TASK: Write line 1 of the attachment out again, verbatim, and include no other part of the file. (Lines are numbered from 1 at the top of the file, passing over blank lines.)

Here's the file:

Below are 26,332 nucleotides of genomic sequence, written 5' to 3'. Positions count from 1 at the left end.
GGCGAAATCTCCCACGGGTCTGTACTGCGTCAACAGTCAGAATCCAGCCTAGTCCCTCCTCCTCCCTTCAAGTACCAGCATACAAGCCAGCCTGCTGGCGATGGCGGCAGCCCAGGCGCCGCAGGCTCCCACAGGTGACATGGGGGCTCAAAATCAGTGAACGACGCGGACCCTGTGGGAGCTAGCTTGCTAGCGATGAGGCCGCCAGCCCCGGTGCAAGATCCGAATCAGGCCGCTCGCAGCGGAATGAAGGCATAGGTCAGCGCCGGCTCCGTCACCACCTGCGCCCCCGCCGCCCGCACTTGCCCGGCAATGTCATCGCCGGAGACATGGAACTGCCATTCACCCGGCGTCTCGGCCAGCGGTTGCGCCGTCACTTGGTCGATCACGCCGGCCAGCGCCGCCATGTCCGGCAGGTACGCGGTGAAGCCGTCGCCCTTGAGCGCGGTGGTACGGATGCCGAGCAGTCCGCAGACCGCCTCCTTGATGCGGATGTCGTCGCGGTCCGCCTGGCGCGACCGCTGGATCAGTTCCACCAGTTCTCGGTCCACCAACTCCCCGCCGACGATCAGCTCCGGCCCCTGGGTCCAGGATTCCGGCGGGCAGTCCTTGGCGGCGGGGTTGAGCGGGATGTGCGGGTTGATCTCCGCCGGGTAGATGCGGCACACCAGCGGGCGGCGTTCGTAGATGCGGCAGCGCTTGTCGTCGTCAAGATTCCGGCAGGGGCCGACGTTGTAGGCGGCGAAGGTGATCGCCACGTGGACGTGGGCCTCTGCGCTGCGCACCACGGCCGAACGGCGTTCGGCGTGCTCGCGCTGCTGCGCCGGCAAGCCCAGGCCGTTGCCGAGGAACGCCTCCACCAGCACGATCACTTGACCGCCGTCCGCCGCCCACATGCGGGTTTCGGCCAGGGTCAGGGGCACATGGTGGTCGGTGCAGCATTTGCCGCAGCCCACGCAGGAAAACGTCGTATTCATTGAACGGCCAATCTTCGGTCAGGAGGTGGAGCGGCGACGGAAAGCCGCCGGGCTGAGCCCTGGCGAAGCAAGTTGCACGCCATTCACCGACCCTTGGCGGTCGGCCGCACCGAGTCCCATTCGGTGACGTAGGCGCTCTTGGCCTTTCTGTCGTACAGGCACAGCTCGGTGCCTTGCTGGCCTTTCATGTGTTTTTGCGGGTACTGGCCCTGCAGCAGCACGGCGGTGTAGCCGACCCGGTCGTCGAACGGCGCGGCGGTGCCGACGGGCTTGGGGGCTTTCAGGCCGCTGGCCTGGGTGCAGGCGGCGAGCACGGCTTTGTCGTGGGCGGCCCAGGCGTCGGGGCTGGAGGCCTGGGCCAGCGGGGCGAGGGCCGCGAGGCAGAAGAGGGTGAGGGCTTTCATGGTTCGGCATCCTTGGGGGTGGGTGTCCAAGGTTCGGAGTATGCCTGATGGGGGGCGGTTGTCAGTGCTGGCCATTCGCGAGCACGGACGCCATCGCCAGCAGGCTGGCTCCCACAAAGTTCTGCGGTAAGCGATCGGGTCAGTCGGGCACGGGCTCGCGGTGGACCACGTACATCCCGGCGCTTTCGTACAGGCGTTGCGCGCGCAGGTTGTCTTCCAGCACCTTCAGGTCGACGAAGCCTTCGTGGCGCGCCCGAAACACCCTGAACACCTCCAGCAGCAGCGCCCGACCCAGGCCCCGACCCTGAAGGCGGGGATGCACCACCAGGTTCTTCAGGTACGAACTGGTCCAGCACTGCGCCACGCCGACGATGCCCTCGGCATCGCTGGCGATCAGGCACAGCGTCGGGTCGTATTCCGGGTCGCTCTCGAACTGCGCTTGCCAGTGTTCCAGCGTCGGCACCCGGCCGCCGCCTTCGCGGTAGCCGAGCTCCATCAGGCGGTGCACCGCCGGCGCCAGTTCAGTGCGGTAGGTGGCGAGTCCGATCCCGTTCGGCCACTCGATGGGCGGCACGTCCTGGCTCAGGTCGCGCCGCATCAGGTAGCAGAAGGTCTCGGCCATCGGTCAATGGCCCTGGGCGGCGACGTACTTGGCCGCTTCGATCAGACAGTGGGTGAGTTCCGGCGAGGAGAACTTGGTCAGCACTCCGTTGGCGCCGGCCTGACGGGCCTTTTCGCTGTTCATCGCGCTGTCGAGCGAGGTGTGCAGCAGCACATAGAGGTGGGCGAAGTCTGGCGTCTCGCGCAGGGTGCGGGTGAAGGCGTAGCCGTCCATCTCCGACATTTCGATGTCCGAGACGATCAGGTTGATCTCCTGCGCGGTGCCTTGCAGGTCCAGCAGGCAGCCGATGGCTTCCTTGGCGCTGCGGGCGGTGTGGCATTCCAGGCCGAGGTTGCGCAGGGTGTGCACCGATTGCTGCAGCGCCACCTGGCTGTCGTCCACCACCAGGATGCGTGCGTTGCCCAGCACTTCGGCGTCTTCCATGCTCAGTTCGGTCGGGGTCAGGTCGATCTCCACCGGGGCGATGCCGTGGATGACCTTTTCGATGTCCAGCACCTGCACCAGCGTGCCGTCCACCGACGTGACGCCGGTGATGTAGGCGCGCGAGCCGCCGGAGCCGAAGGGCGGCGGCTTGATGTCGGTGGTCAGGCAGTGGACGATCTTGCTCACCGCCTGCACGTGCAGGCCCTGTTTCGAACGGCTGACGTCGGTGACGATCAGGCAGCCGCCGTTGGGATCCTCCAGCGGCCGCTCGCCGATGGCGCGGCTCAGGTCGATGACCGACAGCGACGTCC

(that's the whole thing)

Below are 26,332 nucleotides of genomic sequence, written 5' to 3'. Positions count from 1 at the left end.